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Dodgers: Dave Roberts Lays Out Rehab Plan for Corey Knebel



It seems to be a race between which Corey will return to the Dodgers first, Corey Seager or Corey Knebel. The former is still working his way back from a fractured hand while the latter has been rehabbing from an injury of his own. Both players have been away for months and are nearing their respective returns.

For Knebel, he just started a rehab assignment and threw an inning in OKC. He retired all three batters he faced on 15 pitches, two via the strikeout.

Dave Roberts listed out what he wants to see from the 29-year old reliever before he deems he’s ready to rejoin the Major League squad.

“Reports are good. One inning, I think he punched two. Velocity was in the mid-90s right where it needed to be. Command good. I just don’t see less than three outings. At some point there’s gotta be back-to-back. There might be an up and down in there. With Corey, once he does come back, we want to make sure we’ve checked all those boxes.”

While Roberts is unsure how many rehab appearances Knebel will ultimately need, he was adamant that it would not be less than three. It makes sense to ensure that he comes back 100% ready as the bullpen surely needs his help. The team has been lacking healthy and experienced arms all season. While the pen has been lights out at times, it has also been one of the biggest weaknesses for the Dodgers as well.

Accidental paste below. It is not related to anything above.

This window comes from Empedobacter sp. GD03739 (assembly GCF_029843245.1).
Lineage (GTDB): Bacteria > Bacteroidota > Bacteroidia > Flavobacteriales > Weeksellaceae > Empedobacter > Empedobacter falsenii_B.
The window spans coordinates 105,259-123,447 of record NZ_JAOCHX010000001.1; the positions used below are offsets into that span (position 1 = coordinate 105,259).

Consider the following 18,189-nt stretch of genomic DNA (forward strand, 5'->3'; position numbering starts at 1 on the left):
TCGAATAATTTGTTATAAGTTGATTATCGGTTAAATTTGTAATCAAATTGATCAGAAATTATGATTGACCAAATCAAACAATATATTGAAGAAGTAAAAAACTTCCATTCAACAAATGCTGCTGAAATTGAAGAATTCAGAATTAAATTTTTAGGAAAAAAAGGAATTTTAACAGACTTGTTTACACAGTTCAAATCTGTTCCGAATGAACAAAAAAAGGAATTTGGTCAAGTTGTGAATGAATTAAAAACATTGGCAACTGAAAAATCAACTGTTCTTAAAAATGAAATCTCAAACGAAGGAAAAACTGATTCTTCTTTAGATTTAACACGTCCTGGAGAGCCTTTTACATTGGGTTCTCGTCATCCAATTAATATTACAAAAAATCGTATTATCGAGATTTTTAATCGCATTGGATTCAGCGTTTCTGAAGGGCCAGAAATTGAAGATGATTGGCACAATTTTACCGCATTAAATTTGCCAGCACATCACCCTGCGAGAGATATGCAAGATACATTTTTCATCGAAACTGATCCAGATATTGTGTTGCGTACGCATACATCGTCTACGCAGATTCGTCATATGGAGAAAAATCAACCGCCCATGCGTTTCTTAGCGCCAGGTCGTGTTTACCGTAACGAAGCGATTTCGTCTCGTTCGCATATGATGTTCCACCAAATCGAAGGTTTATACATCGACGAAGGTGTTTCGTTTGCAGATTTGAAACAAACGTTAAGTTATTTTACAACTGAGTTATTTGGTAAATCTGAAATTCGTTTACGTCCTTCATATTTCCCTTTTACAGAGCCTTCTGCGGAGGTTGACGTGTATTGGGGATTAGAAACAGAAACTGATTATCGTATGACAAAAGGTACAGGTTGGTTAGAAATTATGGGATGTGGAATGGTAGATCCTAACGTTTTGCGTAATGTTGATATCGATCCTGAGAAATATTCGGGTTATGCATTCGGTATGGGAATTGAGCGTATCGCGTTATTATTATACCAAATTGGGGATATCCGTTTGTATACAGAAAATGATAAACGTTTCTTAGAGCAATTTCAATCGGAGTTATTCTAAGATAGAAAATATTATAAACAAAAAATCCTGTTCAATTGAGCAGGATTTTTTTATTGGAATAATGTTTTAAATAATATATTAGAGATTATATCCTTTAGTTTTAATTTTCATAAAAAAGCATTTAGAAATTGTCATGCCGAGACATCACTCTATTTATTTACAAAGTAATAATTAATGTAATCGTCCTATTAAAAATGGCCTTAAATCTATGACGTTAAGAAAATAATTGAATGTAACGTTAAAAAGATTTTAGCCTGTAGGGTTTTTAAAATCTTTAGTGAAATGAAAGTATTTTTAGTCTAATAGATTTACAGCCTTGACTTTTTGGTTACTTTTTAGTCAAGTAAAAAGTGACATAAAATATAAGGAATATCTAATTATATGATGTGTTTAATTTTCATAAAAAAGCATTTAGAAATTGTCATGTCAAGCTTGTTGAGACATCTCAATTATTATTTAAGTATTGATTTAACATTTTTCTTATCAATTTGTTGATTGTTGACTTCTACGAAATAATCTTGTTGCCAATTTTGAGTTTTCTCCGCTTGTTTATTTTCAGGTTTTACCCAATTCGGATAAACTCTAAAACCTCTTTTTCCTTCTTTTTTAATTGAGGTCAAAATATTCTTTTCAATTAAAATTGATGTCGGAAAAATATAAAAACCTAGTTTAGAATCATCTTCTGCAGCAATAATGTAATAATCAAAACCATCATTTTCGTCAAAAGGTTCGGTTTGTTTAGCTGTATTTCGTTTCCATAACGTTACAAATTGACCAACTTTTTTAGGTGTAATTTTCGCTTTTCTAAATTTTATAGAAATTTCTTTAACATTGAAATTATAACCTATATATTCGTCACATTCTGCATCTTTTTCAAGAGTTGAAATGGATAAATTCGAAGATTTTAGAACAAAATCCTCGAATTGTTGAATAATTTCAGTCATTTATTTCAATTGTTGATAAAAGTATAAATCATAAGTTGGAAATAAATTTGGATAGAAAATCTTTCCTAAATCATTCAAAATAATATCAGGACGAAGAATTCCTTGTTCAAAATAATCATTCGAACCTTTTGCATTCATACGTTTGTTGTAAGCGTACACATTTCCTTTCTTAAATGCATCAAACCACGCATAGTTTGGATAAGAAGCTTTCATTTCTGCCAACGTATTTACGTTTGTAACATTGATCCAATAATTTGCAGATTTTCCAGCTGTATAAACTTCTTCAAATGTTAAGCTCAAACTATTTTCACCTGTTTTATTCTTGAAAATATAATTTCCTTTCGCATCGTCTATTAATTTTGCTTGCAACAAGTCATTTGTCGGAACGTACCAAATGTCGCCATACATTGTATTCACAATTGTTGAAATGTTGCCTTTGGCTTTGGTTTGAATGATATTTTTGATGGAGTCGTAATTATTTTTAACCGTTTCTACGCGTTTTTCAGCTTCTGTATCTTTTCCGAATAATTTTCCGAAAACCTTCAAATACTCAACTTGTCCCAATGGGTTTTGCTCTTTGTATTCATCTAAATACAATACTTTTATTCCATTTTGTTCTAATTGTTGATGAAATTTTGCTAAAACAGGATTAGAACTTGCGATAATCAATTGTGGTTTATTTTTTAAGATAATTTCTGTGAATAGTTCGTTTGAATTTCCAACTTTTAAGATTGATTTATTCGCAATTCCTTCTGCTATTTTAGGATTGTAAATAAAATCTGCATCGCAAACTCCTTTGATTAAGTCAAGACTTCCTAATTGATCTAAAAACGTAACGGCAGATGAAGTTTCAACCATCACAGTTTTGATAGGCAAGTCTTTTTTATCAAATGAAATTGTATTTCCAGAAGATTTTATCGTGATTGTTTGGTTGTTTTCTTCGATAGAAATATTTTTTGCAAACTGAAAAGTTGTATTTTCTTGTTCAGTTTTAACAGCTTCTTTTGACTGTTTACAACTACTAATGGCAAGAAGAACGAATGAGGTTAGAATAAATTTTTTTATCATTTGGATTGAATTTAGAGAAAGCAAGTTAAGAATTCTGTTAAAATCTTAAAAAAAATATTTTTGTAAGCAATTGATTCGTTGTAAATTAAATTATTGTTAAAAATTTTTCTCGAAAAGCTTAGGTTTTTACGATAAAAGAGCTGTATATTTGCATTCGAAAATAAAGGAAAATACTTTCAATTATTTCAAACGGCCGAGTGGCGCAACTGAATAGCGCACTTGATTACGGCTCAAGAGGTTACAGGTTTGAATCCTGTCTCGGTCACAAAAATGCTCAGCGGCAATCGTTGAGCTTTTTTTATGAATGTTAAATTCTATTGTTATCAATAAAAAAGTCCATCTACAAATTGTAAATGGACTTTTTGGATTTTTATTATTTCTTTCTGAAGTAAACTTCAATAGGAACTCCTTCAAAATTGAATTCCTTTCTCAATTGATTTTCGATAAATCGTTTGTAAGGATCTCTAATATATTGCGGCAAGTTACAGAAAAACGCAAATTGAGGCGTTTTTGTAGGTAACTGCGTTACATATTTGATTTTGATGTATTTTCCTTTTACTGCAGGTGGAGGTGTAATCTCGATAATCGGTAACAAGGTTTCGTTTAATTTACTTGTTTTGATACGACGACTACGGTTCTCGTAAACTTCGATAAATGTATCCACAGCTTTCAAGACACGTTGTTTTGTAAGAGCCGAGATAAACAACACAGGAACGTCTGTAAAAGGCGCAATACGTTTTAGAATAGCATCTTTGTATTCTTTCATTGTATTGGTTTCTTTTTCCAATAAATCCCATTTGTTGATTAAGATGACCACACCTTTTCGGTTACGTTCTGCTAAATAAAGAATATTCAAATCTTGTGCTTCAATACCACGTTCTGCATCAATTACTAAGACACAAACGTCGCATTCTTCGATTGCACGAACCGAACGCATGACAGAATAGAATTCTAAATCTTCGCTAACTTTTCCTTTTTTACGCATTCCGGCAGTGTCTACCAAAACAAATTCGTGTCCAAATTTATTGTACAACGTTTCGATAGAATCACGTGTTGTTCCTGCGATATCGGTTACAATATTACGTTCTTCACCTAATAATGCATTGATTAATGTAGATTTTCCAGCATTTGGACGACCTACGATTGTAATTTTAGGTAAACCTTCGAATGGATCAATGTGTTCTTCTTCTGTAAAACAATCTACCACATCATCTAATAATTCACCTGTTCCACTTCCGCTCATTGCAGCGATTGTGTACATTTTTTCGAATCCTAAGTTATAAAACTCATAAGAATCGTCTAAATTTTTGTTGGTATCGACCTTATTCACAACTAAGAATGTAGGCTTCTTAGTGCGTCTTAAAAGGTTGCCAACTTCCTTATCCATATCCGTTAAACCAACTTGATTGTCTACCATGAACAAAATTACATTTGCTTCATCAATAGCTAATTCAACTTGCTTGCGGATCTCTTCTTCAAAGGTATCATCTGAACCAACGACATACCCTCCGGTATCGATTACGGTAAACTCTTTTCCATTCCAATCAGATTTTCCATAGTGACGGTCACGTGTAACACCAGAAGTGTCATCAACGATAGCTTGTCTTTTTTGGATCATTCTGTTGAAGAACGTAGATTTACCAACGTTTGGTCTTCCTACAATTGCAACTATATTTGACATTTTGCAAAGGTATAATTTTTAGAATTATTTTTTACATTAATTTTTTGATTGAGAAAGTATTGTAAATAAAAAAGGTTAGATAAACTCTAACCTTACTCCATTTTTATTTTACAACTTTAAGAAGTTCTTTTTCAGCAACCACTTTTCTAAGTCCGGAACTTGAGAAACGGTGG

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Not only will his experience be a huge help to the bullpen, but his fresh arm will also be able to absorb innings down the stretch and into the postseason shall the Dodgers get there. Before his injury, Knebel only threw 6 innings, so his arm has a lot to give. While it’s possible Los Angeles adds another late inning arm before the trade deadline is over, Knebel’s past success in the postseason will be just as big of an addition as any.

In 10 innings of work in October, all with the Milwaukee Brewers, he gave up only one hit and one run while striking out 14. That one hit and earned run also happened to be against the Dodgers.

NEXT: Andrew Friedman Eyeing Both Rental Pieces and Controllable Years at the Deadline

Written by Adam Salcido

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  1. I don’t think Roberts has a clue with the rehab of his players. It does not take 3 months to heal a hand or fingers. Batting shy will be a problem for sure. Get out the pads

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